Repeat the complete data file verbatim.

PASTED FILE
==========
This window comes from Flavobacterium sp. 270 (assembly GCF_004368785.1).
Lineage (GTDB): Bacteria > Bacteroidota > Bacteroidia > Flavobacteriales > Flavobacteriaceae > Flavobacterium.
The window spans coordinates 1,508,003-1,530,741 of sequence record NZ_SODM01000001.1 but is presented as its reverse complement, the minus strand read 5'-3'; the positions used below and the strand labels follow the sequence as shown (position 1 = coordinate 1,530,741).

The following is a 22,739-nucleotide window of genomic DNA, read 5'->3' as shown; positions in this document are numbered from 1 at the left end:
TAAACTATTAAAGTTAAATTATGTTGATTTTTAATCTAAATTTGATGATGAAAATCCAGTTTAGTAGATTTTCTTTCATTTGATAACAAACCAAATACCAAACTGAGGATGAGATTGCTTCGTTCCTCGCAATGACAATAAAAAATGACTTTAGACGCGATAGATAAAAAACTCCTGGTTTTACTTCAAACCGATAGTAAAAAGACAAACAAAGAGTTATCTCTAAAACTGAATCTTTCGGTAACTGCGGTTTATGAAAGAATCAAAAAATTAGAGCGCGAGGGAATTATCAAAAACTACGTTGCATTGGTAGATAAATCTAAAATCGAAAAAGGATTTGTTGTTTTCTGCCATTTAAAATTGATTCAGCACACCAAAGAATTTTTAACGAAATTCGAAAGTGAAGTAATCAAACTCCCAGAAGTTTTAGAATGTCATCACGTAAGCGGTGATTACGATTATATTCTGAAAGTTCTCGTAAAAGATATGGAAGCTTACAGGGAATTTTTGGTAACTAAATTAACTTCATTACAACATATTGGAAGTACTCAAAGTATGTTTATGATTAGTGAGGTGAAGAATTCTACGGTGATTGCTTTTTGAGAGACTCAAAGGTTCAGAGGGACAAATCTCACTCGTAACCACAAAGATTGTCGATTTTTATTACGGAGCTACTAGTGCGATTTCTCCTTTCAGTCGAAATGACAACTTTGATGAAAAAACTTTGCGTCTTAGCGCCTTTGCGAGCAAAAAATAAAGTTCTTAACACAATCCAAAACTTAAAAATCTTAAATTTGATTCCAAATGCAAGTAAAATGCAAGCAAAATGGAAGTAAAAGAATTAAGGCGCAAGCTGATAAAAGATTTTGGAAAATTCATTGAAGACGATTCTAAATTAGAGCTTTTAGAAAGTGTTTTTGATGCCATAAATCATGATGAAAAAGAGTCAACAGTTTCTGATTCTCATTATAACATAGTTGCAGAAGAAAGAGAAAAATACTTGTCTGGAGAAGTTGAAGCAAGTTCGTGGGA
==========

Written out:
This window comes from Flavobacterium sp. 270 (assembly GCF_004368785.1).
Lineage (GTDB): Bacteria > Bacteroidota > Bacteroidia > Flavobacteriales > Flavobacteriaceae > Flavobacterium.
The window spans coordinates 1,508,003-1,530,741 of sequence record NZ_SODM01000001.1 but is presented as its reverse complement, the minus strand read 5'-3'; the positions used below and the strand labels follow the sequence as shown (position 1 = coordinate 1,530,741).

The following is a 22,739-nucleotide window of genomic DNA, read 5'->3' as shown; positions in this document are numbered from 1 at the left end:
TAAACTATTAAAGTTAAATTATGTTGATTTTTAATCTAAATTTGATGATGAAAATCCAGTTTAGTAGATTTTCTTTCATTTGATAACAAACCAAATACCAAACTGAGGATGAGATTGCTTCGTTCCTCGCAATGACAATAAAAAATGACTTTAGACGCGATAGATAAAAAACTCCTGGTTTTACTTCAAACCGATAGTAAAAAGACAAACAAAGAGTTATCTCTAAAACTGAATCTTTCGGTAACTGCGGTTTATGAAAGAATCAAAAAATTAGAGCGCGAGGGAATTATCAAAAACTACGTTGCATTGGTAGATAAATCTAAAATCGAAAAAGGATTTGTTGTTTTCTGCCATTTAAAATTGATTCAGCACACCAAAGAATTTTTAACGAAATTCGAAAGTGAAGTAATCAAACTCCCAGAAGTTTTAGAATGTCATCACGTAAGCGGTGATTACGATTATATTCTGAAAGTTCTCGTAAAAGATATGGAAGCTTACAGGGAATTTTTGGTAACTAAATTAACTTCATTACAACATATTGGAAGTACTCAAAGTATGTTTATGATTAGTGAGGTGAAGAATTCTACGGTGATTGCTTTTTGAGAGACTCAAAGGTTCAGAGGGACAAATCTCACTCGTAACCACAAAGATTGTCGATTTTTATTACGGAGCTACTAGTGCGATTTCTCCTTTCAGTCGAAATGACAACTTTGATGAAAAAACTTTGCGTCTTAGCGCCTTTGCGAGCAAAAAATAAAGTTCTTAACACAATCCAAAACTTAAAAATCTTAAATTTGATTCCAAATGCAAGTAAAATGCAAGCAAAATGGAAGTAAAAGAATTAAGGCGCAAGCTGATAAAAGATTTTGGAAAATTCATTGAAGACGATTCTAAATTAGAGCTTTTAGAAAGTGTTTTTGATGCCATAAATCATGATGAAAAAGAGTCAACAGTTTCTGATTCTCATTATAACATAGTTGCAGAAGAAAGAGAAAAATACTTGTCTGGAGAAGTTGAAGCAAGTTCGTGGGA